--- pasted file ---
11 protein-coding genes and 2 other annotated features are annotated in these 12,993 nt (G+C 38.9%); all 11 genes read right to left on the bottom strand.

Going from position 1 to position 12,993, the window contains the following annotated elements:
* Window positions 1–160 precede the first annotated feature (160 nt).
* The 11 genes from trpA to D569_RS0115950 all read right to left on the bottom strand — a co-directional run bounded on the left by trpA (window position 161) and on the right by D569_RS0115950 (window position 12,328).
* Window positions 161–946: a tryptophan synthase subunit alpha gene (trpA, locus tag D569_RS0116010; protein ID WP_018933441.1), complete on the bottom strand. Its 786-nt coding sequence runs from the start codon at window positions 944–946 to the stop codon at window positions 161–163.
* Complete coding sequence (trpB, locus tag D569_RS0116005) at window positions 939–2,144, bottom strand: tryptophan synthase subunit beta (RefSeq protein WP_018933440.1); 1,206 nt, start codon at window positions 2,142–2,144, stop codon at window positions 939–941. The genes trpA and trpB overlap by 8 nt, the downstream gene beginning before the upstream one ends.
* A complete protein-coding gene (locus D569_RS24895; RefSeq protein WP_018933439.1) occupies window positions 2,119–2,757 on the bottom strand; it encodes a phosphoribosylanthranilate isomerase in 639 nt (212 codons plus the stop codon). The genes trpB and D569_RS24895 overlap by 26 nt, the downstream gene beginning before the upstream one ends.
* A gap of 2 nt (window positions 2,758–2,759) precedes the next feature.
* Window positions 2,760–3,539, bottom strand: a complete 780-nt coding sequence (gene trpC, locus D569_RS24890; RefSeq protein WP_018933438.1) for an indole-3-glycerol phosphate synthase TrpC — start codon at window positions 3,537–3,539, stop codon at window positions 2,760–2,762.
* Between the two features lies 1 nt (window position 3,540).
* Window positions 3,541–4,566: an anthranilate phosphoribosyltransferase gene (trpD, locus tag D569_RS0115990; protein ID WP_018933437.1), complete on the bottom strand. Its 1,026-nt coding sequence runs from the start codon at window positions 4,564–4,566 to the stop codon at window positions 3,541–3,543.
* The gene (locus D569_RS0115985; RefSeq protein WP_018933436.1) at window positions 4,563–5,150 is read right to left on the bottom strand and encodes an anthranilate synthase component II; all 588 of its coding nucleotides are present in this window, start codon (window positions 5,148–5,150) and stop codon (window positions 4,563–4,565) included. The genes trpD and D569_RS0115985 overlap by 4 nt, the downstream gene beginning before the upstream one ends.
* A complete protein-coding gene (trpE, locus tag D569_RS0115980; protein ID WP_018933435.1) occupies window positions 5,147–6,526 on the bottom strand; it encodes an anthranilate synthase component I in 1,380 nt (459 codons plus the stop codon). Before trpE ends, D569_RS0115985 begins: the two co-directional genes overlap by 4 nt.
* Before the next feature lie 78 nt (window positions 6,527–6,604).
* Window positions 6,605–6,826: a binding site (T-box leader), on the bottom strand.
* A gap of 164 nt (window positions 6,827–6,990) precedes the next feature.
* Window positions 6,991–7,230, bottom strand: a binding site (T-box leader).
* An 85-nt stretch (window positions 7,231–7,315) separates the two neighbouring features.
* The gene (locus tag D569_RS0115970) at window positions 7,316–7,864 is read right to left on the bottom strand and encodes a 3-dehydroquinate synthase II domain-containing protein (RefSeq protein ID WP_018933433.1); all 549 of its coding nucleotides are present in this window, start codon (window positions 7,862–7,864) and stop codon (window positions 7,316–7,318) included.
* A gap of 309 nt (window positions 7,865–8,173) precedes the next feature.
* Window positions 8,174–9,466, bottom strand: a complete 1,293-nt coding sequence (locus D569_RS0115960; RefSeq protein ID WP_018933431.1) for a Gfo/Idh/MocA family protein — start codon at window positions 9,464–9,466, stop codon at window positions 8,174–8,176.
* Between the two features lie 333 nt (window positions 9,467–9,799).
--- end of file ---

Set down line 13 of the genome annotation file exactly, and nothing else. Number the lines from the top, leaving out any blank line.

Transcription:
* A complete protein-coding gene (trpE, locus tag D569_RS0115980; protein ID WP_018933435.1) occupies window positions 5,147–6,526 on the bottom strand; it encodes an anthranilate synthase component I in 1,380 nt (459 codons plus the stop codon). Before trpE ends, D569_RS0115985 begins: the two co-directional genes overlap by 4 nt.